The government of Canada is easing immigration processing as part of its Immigration Levels Plan 2023-25, unveiled on November 1, 2022.
At that event, the Canadian government reported that it will continue to invest in processing capacity to ensure that all applications are processed as quickly as possible and eliminate backlogs.
To support immigration processing and the settlement of new permanent residents in Canada as part of the Immigration Levels Plan 2023-25, the government has committed $1.6 billion over six years and $315 million ongoing in new funding.
In addition, to address application backlogs, accelerate processing and enable skilled newcomers to more quickly fill critical labour shortages, the government has committed $50 million in 2022-23 to Immigration, Refugees and Citizenship Canada.
Immigration is fundamental to the identity of Canadians, as well as being a key driver of Canada’s economic growth.
Since 2015, the federal government has significantly increased immigration levels, resulting in population growth between 2016 and 2021 that is almost double the rate of other Group of Seven (G7) countries.
This year, Canada expects to welcome more than 430,000 immigrants, a new record.
Canada’s new immigration targets continue this trend, with the Immigration Levels Plan 2023-25 setting out a pathway to further increase immigration in the coming years to 500,000 immigrants by 2025, most of whom will be skilled workers to help address persistent labor shortages, particularly in the healthcare, manufacturing and construction sectors.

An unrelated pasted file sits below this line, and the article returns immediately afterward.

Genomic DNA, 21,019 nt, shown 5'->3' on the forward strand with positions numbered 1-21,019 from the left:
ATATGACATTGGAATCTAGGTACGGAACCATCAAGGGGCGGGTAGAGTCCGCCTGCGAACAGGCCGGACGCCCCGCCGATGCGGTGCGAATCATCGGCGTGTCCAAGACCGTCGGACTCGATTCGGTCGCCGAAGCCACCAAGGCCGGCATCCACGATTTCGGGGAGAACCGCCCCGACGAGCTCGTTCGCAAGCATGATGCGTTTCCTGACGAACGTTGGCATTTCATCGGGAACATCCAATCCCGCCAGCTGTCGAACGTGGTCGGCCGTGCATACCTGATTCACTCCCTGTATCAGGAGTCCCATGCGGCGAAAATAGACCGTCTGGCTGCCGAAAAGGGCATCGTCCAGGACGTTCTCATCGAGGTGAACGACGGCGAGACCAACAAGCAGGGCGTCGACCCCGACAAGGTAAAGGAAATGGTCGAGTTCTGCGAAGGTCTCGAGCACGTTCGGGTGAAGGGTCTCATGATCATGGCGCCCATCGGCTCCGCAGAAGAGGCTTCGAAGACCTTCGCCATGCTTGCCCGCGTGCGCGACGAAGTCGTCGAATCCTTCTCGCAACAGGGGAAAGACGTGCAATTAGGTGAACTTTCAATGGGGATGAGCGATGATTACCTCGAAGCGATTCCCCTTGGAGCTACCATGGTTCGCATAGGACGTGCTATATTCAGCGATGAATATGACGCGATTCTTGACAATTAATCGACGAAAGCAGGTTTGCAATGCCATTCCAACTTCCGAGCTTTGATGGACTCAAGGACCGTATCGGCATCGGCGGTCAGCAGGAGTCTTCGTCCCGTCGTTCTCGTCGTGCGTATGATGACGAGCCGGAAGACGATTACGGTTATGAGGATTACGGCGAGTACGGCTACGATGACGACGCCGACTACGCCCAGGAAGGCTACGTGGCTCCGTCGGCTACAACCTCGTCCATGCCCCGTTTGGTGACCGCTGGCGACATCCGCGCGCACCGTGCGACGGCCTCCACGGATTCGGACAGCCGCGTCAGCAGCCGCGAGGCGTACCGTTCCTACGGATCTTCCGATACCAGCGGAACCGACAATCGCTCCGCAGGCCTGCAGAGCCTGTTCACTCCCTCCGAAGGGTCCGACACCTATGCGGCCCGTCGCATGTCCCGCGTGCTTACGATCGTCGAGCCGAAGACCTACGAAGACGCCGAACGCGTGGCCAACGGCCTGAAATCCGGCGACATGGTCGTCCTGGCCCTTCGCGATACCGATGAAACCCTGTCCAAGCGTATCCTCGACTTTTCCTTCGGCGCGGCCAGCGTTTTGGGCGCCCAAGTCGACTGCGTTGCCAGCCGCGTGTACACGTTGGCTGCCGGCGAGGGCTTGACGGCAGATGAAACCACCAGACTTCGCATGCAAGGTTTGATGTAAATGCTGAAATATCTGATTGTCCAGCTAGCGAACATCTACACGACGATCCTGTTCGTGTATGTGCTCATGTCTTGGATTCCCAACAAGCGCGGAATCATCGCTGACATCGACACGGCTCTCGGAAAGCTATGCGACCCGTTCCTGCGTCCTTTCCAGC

This builds on measures the government has already taken to respond to Canadian labor market needs as part of the Express Entry System.
Also these immigration objectives include family reunification and important humanitarian commitments, such as a plan to take in at least 40,000 Afghan refugees and a new permanent residency pathway for Ukrainians wishing to remain in Canada following Russia‘s illegal invasion of Ukraine.
The tight labour market in Canada, as evidenced by a record low unemployment rate (4.9% in June 2022), remains supportive of consumption.